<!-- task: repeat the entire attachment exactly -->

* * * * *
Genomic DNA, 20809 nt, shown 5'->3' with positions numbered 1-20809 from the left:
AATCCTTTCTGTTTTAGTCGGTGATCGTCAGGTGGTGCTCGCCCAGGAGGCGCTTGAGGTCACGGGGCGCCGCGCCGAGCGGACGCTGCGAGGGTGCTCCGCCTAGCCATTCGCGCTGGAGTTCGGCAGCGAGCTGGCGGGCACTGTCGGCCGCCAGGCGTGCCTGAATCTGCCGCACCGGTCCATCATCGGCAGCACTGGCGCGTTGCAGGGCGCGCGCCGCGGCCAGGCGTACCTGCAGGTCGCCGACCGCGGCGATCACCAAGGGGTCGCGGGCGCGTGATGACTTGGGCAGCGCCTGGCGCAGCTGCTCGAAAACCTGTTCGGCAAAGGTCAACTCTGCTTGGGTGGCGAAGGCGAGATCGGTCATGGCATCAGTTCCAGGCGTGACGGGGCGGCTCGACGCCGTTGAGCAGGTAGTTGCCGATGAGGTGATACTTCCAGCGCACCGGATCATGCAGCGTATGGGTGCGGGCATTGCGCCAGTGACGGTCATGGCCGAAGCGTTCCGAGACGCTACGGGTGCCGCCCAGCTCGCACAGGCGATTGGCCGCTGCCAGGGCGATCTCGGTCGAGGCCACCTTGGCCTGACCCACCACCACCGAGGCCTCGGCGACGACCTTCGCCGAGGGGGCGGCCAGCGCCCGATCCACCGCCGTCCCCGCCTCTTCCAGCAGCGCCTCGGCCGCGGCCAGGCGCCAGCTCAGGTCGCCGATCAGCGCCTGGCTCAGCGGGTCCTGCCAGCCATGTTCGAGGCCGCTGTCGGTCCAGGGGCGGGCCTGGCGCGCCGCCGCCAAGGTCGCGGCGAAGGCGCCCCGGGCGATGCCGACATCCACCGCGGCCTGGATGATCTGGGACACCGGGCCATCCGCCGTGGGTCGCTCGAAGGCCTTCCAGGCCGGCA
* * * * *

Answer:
Genomic DNA, 20809 nt, shown 5'->3' with positions numbered 1-20809 from the left:
AATCCTTTCTGTTTTAGTCGGTGATCGTCAGGTGGTGCTCGCCCAGGAGGCGCTTGAGGTCACGGGGCGCCGCGCCGAGCGGACGCTGCGAGGGTGCTCCGCCTAGCCATTCGCGCTGGAGTTCGGCAGCGAGCTGGCGGGCACTGTCGGCCGCCAGGCGTGCCTGAATCTGCCGCACCGGTCCATCATCGGCAGCACTGGCGCGTTGCAGGGCGCGCGCCGCGGCCAGGCGTACCTGCAGGTCGCCGACCGCGGCGATCACCAAGGGGTCGCGGGCGCGTGATGACTTGGGCAGCGCCTGGCGCAGCTGCTCGAAAACCTGTTCGGCAAAGGTCAACTCTGCTTGGGTGGCGAAGGCGAGATCGGTCATGGCATCAGTTCCAGGCGTGACGGGGCGGCTCGACGCCGTTGAGCAGGTAGTTGCCGATGAGGTGATACTTCCAGCGCACCGGATCATGCAGCGTATGGGTGCGGGCATTGCGCCAGTGACGGTCATGGCCGAAGCGTTCCGAGACGCTACGGGTGCCGCCCAGCTCGCACAGGCGATTGGCCGCTGCCAGGGCGATCTCGGTCGAGGCCACCTTGGCCTGACCCACCACCACCGAGGCCTCGGCGACGACCTTCGCCGAGGGGGCGGCCAGCGCCCGATCCACCGCCGTCCCCGCCTCTTCCAGCAGCGCCTCGGCCGCGGCCAGGCGCCAGCTCAGGTCGCCGATCAGCGCCTGGCTCAGCGGGTCCTGCCAGCCATGTTCGAGGCCGCTGTCGGTCCAGGGGCGGGCCTGGCGCGCCGCCGCCAAGGTCGCGGCGAAGGCGCCCCGGGCGATGCCGACATCCACCGCGGCCTGGATGATCTGGGACACCGGGCCATCCGCCGTGGGTCGCTCGAAGGCCTTCCAGGCCGGCA